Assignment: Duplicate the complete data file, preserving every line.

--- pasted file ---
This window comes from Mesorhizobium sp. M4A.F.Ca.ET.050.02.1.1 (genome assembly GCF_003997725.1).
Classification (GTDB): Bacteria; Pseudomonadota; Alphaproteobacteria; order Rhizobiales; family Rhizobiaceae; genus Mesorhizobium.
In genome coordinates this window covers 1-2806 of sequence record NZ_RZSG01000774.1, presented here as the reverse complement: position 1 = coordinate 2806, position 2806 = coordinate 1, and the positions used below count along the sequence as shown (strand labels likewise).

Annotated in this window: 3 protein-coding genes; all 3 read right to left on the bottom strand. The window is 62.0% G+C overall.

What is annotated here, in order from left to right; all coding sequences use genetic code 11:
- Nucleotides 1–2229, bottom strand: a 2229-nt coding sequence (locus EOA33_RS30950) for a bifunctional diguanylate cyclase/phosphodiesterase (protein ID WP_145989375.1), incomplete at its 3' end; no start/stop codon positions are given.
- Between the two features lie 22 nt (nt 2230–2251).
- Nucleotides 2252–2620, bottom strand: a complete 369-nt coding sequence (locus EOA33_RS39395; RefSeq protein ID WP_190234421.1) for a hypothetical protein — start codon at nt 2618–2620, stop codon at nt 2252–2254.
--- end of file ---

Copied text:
This window comes from Mesorhizobium sp. M4A.F.Ca.ET.050.02.1.1 (genome assembly GCF_003997725.1).
Classification (GTDB): Bacteria; Pseudomonadota; Alphaproteobacteria; order Rhizobiales; family Rhizobiaceae; genus Mesorhizobium.
In genome coordinates this window covers 1-2806 of sequence record NZ_RZSG01000774.1, presented here as the reverse complement: position 1 = coordinate 2806, position 2806 = coordinate 1, and the positions used below count along the sequence as shown (strand labels likewise).

Annotated in this window: 3 protein-coding genes; all 3 read right to left on the bottom strand. The window is 62.0% G+C overall.

What is annotated here, in order from left to right; all coding sequences use genetic code 11:
- Nucleotides 1–2229, bottom strand: a 2229-nt coding sequence (locus EOA33_RS30950) for a bifunctional diguanylate cyclase/phosphodiesterase (protein ID WP_145989375.1), incomplete at its 3' end; no start/stop codon positions are given.
- Between the two features lie 22 nt (nt 2230–2251).
- Nucleotides 2252–2620, bottom strand: a complete 369-nt coding sequence (locus EOA33_RS39395; RefSeq protein ID WP_190234421.1) for a hypothetical protein — start codon at nt 2618–2620, stop codon at nt 2252–2254.